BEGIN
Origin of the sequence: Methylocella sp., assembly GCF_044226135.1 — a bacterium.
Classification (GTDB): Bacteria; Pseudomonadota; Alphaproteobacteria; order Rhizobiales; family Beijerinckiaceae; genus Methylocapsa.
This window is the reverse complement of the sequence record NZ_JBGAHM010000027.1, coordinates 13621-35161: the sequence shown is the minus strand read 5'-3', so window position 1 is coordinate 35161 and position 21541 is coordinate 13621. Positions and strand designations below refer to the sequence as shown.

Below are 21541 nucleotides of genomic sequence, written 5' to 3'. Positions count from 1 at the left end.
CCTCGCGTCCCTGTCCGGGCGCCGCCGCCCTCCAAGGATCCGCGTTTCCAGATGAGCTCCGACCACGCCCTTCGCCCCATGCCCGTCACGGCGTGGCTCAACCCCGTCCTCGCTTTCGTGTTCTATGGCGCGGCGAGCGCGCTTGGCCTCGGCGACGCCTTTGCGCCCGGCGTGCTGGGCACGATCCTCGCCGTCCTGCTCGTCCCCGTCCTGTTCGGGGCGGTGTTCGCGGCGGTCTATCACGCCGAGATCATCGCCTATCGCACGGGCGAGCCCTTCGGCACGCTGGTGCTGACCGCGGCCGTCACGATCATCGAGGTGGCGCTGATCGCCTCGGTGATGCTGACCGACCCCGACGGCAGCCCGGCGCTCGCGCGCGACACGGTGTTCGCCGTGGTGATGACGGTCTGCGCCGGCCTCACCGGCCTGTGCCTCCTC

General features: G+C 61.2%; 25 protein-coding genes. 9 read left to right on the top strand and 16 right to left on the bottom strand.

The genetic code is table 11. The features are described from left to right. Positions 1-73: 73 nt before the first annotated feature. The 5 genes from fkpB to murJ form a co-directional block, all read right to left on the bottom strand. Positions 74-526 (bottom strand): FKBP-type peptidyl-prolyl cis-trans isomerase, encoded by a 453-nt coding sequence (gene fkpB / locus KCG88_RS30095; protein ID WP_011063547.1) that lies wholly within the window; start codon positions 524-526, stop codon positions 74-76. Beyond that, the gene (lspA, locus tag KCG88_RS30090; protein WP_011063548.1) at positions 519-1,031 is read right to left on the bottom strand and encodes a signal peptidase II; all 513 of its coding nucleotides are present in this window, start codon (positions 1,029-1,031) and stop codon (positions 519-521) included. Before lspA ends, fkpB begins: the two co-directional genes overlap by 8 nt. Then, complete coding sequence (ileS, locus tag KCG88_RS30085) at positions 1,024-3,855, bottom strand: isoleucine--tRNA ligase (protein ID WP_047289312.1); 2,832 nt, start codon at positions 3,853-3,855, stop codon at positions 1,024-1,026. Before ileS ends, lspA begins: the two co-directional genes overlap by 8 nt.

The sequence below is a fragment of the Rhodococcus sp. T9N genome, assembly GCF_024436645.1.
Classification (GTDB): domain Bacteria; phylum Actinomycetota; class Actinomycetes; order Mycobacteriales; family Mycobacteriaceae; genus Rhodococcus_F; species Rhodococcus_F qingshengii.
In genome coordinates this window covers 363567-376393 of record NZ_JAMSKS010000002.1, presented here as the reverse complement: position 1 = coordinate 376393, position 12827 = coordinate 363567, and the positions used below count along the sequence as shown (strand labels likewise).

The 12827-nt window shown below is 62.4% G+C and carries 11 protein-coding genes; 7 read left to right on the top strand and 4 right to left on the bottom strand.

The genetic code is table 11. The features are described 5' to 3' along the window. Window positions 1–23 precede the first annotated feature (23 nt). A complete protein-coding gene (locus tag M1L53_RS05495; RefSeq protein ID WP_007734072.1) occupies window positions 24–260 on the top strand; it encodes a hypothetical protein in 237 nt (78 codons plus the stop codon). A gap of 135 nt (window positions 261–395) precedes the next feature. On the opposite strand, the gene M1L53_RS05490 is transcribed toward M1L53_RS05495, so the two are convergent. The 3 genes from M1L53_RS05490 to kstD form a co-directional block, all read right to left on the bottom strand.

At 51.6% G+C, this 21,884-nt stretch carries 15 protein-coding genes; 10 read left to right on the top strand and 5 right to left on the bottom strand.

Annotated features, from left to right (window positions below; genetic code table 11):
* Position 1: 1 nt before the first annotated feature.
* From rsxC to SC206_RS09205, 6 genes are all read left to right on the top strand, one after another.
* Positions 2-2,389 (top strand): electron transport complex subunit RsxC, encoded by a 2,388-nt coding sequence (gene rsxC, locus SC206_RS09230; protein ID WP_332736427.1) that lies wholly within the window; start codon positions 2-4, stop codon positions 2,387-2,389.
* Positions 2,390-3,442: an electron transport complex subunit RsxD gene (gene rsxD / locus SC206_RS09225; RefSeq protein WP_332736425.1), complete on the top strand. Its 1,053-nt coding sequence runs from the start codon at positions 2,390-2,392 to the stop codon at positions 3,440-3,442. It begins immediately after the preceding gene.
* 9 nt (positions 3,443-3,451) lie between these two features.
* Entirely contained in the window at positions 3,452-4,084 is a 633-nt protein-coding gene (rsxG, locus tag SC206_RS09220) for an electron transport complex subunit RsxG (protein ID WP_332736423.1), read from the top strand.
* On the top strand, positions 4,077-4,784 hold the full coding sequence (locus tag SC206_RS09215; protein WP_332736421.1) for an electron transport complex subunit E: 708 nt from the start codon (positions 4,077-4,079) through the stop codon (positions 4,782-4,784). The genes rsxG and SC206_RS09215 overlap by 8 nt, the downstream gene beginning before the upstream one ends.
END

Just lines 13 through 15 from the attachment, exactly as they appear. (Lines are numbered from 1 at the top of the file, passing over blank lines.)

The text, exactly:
At 51.6% G+C, this 21,884-nt stretch carries 15 protein-coding genes; 10 read left to right on the top strand and 5 right to left on the bottom strand.

Annotated features, from left to right (window positions below; genetic code table 11):
* Position 1: 1 nt before the first annotated feature.